We live in a world that is very good at communication. Use technology to bring people together. Zoom will allow multiple people to video chat with you and your birthday kiddo. Ask family, whether they’re down the street or across the world, to sing “Happy Birthday” together. Better yet, you could also ask your kid’s friends and family to use Vidday.com to make their own videos and email them to you to make one long “birthday wish” video to be re-played over and over. Get creative in asking who to Zoom. Local artists and chefs are going “live” with teaching their professional techniques. Why not ask and see if they will also do a live Zoom call for a birthday? Cameo.com is also a good site to pay celebrities to send a custom birthday wish to your kid. 

Take a hike – literally.

Just because we are quarantined doesn’t mean you can’t explore the great outdoors. Don’t know where to go other than a park – which is probably out of the question on a nice day with a lot of people. Here’s another idea: try Geocaching at Geocatching.com. Geocaching is when you use a cell phone with location services to hide and seek containers, called "geocaches" or "caches", at specific locations marked by coordinates. Caches are placed all over the world so get in the car and go! You can’t go wrong with sending your kid on a hide-and-seek adventure. Want to tame it down? Make your own scavenger hunt.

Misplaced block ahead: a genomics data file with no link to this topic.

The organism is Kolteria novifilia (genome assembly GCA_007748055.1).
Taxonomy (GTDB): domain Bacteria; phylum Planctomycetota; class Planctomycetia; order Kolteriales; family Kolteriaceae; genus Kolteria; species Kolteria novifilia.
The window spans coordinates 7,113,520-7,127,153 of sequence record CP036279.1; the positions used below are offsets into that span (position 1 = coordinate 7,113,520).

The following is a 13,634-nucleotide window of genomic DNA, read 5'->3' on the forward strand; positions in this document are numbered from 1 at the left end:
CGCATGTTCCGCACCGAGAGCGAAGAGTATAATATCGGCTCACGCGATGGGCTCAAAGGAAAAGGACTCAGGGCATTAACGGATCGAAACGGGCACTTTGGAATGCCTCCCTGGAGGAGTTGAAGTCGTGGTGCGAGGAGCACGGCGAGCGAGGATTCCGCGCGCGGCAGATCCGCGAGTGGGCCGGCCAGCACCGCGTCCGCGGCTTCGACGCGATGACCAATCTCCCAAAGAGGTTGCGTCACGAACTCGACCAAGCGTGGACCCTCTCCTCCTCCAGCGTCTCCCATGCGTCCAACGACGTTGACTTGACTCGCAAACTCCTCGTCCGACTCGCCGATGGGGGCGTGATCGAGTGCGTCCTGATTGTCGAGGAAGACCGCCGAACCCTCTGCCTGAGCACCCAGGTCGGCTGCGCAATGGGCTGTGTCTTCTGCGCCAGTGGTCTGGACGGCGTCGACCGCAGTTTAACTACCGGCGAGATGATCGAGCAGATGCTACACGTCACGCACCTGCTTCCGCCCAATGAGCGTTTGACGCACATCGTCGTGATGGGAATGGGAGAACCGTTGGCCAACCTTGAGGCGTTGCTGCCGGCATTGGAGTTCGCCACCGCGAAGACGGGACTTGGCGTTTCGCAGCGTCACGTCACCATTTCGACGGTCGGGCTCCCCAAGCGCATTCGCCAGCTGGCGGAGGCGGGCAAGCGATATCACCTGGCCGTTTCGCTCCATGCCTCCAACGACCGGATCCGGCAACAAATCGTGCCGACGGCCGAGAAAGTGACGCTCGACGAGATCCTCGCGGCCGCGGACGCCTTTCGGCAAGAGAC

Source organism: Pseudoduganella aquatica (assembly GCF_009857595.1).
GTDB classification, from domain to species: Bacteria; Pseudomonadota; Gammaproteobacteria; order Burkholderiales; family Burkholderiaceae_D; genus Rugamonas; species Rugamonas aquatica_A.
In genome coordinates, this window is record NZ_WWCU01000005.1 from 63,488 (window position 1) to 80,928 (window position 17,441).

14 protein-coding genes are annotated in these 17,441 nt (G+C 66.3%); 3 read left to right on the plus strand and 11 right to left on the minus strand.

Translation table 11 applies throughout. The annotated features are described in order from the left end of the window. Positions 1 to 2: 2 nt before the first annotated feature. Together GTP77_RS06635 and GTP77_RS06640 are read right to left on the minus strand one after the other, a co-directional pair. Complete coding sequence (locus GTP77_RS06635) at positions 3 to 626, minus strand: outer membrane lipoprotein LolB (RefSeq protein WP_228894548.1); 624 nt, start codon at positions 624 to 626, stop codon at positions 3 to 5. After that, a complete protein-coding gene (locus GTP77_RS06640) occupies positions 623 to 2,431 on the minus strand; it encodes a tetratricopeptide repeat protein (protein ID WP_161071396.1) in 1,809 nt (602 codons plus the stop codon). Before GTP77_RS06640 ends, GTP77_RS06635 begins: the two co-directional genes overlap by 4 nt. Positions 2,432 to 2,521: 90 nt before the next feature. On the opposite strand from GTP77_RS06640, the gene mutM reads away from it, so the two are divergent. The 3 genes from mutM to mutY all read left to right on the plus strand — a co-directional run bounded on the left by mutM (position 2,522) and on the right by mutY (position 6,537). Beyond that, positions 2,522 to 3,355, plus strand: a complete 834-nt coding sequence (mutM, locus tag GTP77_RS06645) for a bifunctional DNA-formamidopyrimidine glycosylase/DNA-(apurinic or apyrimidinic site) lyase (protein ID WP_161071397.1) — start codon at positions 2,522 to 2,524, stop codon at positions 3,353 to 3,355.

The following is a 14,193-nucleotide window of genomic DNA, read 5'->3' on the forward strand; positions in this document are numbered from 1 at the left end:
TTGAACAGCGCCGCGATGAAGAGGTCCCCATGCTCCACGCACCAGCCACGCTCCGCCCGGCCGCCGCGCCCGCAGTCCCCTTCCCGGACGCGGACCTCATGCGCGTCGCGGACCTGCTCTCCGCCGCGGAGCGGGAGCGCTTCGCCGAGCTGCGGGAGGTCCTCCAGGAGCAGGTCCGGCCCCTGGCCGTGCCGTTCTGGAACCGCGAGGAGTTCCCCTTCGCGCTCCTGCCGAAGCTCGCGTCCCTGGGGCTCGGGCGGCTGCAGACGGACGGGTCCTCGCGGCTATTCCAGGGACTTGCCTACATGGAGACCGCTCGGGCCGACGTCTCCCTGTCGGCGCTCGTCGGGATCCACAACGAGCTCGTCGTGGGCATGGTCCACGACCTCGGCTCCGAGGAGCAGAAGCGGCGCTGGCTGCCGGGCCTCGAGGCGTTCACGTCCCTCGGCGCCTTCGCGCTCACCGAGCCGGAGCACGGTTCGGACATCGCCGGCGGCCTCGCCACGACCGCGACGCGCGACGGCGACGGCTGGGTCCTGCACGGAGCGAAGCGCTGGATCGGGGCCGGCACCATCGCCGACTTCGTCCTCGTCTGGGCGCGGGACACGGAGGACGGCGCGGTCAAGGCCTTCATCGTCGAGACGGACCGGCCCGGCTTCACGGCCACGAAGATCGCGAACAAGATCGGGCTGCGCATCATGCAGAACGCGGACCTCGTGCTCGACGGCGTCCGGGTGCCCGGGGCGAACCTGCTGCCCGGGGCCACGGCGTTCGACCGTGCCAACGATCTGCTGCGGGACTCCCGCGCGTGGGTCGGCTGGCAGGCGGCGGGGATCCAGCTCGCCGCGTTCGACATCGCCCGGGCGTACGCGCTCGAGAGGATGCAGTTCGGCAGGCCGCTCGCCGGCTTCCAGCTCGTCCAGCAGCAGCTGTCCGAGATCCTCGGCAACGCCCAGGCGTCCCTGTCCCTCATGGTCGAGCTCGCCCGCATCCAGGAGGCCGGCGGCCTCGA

Every kid wants attention on them on their birthday. There isn’t anything wrong with throwing balloons all over the bedroom floor and decorating the house in more balloons, streamers, and homemade cards. Have your birthday kid pick the restaurant to be delivered for dinner. Ask a local bakery to make a special birthday cake or cookies. Drop off party favors at friend’s houses. There’s nothing wrong with the birthday kid choosing dinner and then opening gifts.

We can’t take our kids to the Oak Park Mall food court. I couldn’t tell you what my favorite meal was or which “restaurant” I ordered from. All I remember is being with my family somewhere different and the cake. It’s always about the cake.

However, you decide to celebrate, Happy 2020 birthday to you and your kiddos!

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Guest Writer